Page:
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With an unprecedented number of Oscar nominations for Irish talent and films this year, everyone was celebrating the green wave at the 17th annual Oscar Wilde Awards, held Thursday night — before the rain arrived — at Bad Robot in Santa Monica. “It’s amazing, there are 7 million people on that island, and all of them were nominated and are here tonight,” host J.J. Abrams joked, in a year when 25 percent of the Academy Award acting nominations are held by Irish actors.
The Oscar Wilde honorees this year were Irish actresses Kerry Condon (The Banshees of Inisherin), Jessie Buckley (Women Talking), Eve Hewson (Flora and Son) and An Cailίn Ciúin (The Quiet Girl), the first Irish language film nominated for an Academy Award. Created by the US-Ireland Alliance, the Oscar Wilde Awards celebrate the work of those from Ireland — and some who are not — who contribute to the movies, television and music.
Condon, nominated for the best supporting actress Oscar, took the occasion — after being introduced by Better Call Saul mate Rhea Seehorn — to reminisce about coming to America when she was 17 and “smoking weed for the first time”; then, staying at the Saharan Motel on Sunset “because it was in the movie True Romance and it was all I could afford, and two days later, the police did a raid on a room down the hall and I thought, ‘That’s so cool.'” Other memories included staying with Heath Ledger in his house in Los Feliz, “being underage and driving with a fake license” and smoking Camel Lights.
She also recalled living in Hell’s Kitchen in New York and having “a fella stalking me, ’cause I was in this HBO show Rome, but no one on the job cared because he kept sending us cupcakes from his bakery.”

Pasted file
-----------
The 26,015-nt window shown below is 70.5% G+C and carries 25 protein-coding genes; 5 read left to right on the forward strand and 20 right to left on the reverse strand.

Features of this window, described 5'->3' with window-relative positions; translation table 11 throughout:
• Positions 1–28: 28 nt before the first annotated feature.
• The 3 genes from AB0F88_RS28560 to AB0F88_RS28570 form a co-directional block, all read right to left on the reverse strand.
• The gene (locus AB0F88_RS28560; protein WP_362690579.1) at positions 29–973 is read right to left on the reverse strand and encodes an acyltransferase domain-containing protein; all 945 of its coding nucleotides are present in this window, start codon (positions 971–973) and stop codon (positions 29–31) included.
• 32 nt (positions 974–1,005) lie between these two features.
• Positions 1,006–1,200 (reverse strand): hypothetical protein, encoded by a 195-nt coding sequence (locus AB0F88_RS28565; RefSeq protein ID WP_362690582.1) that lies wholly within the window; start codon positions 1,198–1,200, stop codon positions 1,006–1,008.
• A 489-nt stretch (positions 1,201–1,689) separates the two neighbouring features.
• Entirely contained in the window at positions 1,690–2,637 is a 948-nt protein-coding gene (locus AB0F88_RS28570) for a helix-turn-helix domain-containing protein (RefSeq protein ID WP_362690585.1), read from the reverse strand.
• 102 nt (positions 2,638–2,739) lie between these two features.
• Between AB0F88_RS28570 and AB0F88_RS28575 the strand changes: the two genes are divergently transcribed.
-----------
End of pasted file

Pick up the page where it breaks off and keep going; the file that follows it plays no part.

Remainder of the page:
Buckley was brought to the podium by her Women Talking writer-director Sarah Polley (Oscar nominated for adapted screenplay), who said that in a movie “when there were nine, sometimes 12 characters in the same room, I would often shoot Jessie last after we’d run the scene upward of 150 times over the course of three days,” as “while Jessie was always brilliant on the first take, she’s really the only actor I’ve ever seen still able to genuinely surprise herself and everyone else on take 150. … Her wild laughter kept us alive through the hardest day.”
Buckley confessed that she finds awards shows “a bit bewildering. I usually get kind of squashed like some kind of sausage into a dress and on the way there I think, ‘I can’t wait to get home and like, have chips and tequila and put my pajamas on.’ But I thought this being Irish awards it might be a bit different, like being at a wake.”
Hewson, the Bad Sisters actress coming off a performance in John Carney’s Sundance entry, was introduced by Charlie Hunnam. Her parents, Bono and Ali Hewson, were on hand and thanked for giving her a “beautiful mix of logical self-confidence and chronic, crippling anxiety. It’s the perfect blend for an artist, and I wouldn’t be here today without it.”
To her dad: “Thank you for your guidance and your wisdom and for teaching me what hard work looks like and for building such a privileged life for me and my siblings that we are almost impossible to like. Thank God we’re not all tall, or we’d all be models and people would really, really fucking hate us.” And she praised her mom for “loving me so much that I feel like I can fly.”
Accepting an Oscar Wilde trophy for The Quiet Girl were producer Cleona Ní Chrualaoí and her husband, director Colm Bairéad.
“We’re grateful because there wasn’t always a belief that making a film in the Irish language was something that was possible or something that was even a good idea, commercially or creatively,” Bairéad said. “We can’t tell you how happy it has made us to prove that argument wrong.”
Oscar nominees in attendance included Richard Baneham (Avatar: The Way of Water), Mark Swift & Joel Crawford (Puss in Boots: The Last Wish), Tom Berkeley & Ross White (An Irish Goodbye), Andy Nelson (The Batman) and Charlie Mackesy & Matthew Freud (The Boy, the Mole, the Fox and the Horse.)
Also on hand: co-host Katie McGrath, Courtney B. Vance, Terry George, Jim Sheridan, John Conroy, Richard Lovett, Catherine Clinch, Alice Eve, Jim Gianopulos, Jason Patric, Patrick Crowley, Ram Charan, Sarah Bolger, Mamie Gummer, Rick Famuyiwa, Frankie Shaw, O-T Fagbenle, Franklin Leonard, Patrick Crowley, Len Amato, Aisha Taylor, Roma Downey, Peter Devlin and Dónall Ó Héalai.
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